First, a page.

Internal Server Error The server encountered an internal error or misconfiguration and was unable to complete your request.

Please contact the server administrator, and inform them of the time the error occurred, and anything you might have done that may have caused the error.

More information about this error may be available in the server error log.


-- TimotheLitt - 27 Sep 2011

The server is set for a maximum attachment size of 100000, and fcgi has a max request size of 131000. The message in the log was mod_fcgid: HTTP request length 131400 (so far) exceeds MaxRequestLen (131072)

-- GeorgeClark - 28 Sep 2011

Thanks for the fix George, tested as works-for-me-now smile

-- PaulHarvey - 28 Sep 2011

Thanks for fixing the server - would have been nice to get a useful error from the upload attempt.

Meantime, I spent some time (more than I intended :-() investigating, so I won't do the upload after all.

I had "directory 2755 exceeds requested 0755" errors. I don't think of sticky group as "greater" than non-sticky (it's orthogonal to permission level), so this confused me. Perhaps "exceeds"/"insufficient" should be restricted to mask & 0777, and "differs from requested" should be for the 07000 bits? Or maybe it's just me... Anyhow, that was enough to cause me to ignore the checker output the first time(s) around.

I changed the Store parameter to add 2000 bit (should the "verify the store expert settings" message have a hyperlink to the settings? If a standard checker sends a user there, should they be "expert"?)

Fixed the valid complaints.

Still have (this is running from svn/trunk):

Did an svn update to collect the checkin for the sign-extension error. And of course this produced errors on updated files in pub and data - just as an install/normal update would. It would be good if some of you lived with non-default permissions so the pain was shared smile

That left me with some "errors" that I'm not happy about. But I think that's the "policy" discussion...for another topic. Along those lines, I just uploaded a newer snapshot of the task framework's post-installer that I mentioned earlier to the SecurityChecklists topic. That's my stab at a starting point for fixing the bigger problem.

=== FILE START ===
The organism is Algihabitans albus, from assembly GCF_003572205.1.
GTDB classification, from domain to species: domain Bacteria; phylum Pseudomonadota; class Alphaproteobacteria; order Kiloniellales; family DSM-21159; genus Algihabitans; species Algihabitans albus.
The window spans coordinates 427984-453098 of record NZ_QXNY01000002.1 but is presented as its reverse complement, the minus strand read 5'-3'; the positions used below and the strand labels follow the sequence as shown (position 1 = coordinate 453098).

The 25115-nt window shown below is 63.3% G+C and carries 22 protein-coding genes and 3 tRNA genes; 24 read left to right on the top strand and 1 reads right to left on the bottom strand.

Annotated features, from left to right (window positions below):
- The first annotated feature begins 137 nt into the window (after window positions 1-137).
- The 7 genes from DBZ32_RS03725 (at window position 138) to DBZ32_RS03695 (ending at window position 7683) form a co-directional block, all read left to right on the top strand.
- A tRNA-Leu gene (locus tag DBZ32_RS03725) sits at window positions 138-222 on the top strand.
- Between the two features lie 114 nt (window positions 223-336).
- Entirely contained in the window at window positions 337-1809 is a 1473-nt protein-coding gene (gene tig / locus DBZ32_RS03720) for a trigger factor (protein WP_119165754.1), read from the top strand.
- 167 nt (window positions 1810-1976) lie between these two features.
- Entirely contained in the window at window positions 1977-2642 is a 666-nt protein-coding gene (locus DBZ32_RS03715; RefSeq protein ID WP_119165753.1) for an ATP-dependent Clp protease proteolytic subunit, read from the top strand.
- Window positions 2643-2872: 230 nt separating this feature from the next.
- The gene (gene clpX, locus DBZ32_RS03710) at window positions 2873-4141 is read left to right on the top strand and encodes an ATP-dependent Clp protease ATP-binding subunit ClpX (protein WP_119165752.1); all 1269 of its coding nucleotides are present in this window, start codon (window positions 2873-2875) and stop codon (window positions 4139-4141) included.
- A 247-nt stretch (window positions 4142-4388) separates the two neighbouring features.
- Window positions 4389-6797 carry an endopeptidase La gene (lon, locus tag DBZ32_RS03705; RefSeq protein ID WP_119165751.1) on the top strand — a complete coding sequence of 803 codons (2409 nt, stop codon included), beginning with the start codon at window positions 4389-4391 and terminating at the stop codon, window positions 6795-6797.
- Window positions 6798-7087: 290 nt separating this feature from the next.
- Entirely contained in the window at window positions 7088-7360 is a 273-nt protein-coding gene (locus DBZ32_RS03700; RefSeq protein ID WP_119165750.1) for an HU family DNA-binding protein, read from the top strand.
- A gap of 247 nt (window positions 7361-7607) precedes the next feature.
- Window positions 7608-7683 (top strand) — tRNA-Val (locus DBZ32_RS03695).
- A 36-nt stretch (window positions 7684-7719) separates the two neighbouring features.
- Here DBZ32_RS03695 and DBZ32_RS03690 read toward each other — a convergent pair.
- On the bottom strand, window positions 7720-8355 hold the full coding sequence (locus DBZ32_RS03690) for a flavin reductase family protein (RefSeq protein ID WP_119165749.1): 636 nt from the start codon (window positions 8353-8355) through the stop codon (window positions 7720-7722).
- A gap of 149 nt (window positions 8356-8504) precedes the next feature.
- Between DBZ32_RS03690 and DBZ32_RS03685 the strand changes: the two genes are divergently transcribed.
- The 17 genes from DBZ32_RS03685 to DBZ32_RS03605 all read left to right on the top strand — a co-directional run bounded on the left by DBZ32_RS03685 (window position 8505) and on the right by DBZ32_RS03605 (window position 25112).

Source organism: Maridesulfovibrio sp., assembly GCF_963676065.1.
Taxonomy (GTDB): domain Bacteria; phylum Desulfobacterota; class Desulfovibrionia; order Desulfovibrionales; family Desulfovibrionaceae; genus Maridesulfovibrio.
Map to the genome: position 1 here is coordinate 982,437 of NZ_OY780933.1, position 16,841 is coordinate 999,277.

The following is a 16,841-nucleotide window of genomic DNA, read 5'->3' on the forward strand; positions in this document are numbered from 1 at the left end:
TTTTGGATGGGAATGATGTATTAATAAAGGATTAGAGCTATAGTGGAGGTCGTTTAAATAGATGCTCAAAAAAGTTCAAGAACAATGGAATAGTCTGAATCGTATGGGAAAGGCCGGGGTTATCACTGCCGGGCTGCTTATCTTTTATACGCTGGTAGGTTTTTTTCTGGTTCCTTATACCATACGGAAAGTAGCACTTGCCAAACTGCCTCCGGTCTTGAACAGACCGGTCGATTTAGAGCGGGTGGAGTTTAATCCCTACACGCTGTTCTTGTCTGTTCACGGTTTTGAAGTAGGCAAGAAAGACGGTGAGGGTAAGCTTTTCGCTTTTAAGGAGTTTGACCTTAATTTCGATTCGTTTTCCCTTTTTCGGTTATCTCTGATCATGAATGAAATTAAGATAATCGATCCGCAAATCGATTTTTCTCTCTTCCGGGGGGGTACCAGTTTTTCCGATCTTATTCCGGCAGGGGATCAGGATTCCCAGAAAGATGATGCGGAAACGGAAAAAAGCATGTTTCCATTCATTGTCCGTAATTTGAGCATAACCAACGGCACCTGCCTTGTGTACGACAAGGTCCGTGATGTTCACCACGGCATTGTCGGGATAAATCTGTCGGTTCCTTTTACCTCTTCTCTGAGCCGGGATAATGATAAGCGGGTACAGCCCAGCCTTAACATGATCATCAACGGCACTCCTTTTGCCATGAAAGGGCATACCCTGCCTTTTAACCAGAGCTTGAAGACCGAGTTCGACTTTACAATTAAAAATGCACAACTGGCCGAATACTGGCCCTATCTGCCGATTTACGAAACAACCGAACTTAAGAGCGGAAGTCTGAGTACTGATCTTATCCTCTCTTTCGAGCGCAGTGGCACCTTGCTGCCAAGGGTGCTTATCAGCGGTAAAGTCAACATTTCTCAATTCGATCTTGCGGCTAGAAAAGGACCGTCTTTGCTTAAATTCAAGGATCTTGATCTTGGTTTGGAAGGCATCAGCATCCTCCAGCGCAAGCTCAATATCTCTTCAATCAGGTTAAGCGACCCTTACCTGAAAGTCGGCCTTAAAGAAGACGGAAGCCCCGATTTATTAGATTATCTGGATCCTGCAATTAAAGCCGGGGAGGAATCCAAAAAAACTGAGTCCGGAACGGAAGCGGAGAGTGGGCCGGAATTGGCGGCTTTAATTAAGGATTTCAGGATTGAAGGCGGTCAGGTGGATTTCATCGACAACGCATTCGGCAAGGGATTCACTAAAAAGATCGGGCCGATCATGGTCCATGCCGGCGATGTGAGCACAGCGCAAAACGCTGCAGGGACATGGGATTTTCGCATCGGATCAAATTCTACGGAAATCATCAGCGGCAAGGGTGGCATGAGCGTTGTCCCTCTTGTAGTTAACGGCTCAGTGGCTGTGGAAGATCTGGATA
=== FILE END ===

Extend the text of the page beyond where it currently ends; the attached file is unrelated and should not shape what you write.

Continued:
-- TimotheLitt - 28 Sep 2011

  • Re: Server error during upload. Not fixed. Not sure if there is an easy fix. fcgi kills the request before Foswiki can get notice that the uploaded file is too big. We could allow fcgi to have a larger MaxRequestLen but I'm not sure how big to make it. It would allow the upload to complete so that Foswiki could then reject the attachment based upon size with a more meaningful message. We are (I am?) still tuning and learning the impact of fcgi. Probably should have a separate task.

  • Re: Wording of insufficient / excessive vs. "differs from"... This is really a corner case. I hope that anyone digging into expert settings can deal with it. How about more generic "Differs from expected permissions. Check for excess or insufficient permission". I'll look at it. I don't think it's worth masking off the sticky bits and treating them with different error messages.

  • Re: Missing WebPreferences Topic TestCases is an exception to the rules and has some webs or non-webs without the topic. A normal installation won't have these installed. IMHO another corner case that is not worth fixing. But needs a separate task if we need to fix it.

If there is any chance that you can use IRC, some of this stuff is easier to discuss there. And definitely loading up multiple issues into a single task causes them to be missed. It's much more helpful to everyone to create a task per issue so that issues don't get lost in the noise.

-- GeorgeClark - 28 Sep 2011

On the 0700 vs 0755 and 0644 vs 0600 history

We tried this many years ago in the old project and it created a hell of problems for those that do not have root access to the server.

Shared hosts and wiki admins in orgs that has separate admins for the Unix/Linux with psyco mentality cannot chown files. We need to learn from our mistakes and remember what we learned.

Looking at the consequence of the less tight default. Unless the server is a multipurpose machine where none-priviledged users have logins, the attack access will mainly be via the webserver. And the webserver has access. It must have full access if the rights are 0700. We have the right access rights that ensures that all can get started and then it is a few chown commands as root that is required to tighten more. And as George said... It is not really what the bug report was about anyway.

-- KennethLavrsen - 05 Oct 2011

Closing this - fixed on trunk. Doesn't impact any released code.

-- GeorgeClark - 13 Oct 2011

ItemTemplate edit

Summary Running with sticky bits breaks umask calculations.
ReportedBy PaulHarvey
Codebase trunk
SVN Range
AppliesTo Engine
Component Configure
Priority Urgent
CurrentState Closed
Checkins distro:0e5d3003f759 distro:da7b21c7b980
TargetRelease minor
ReleasedIn 1.2.0
Topic revision: r17 - 13 Oct 2011, GeorgeClark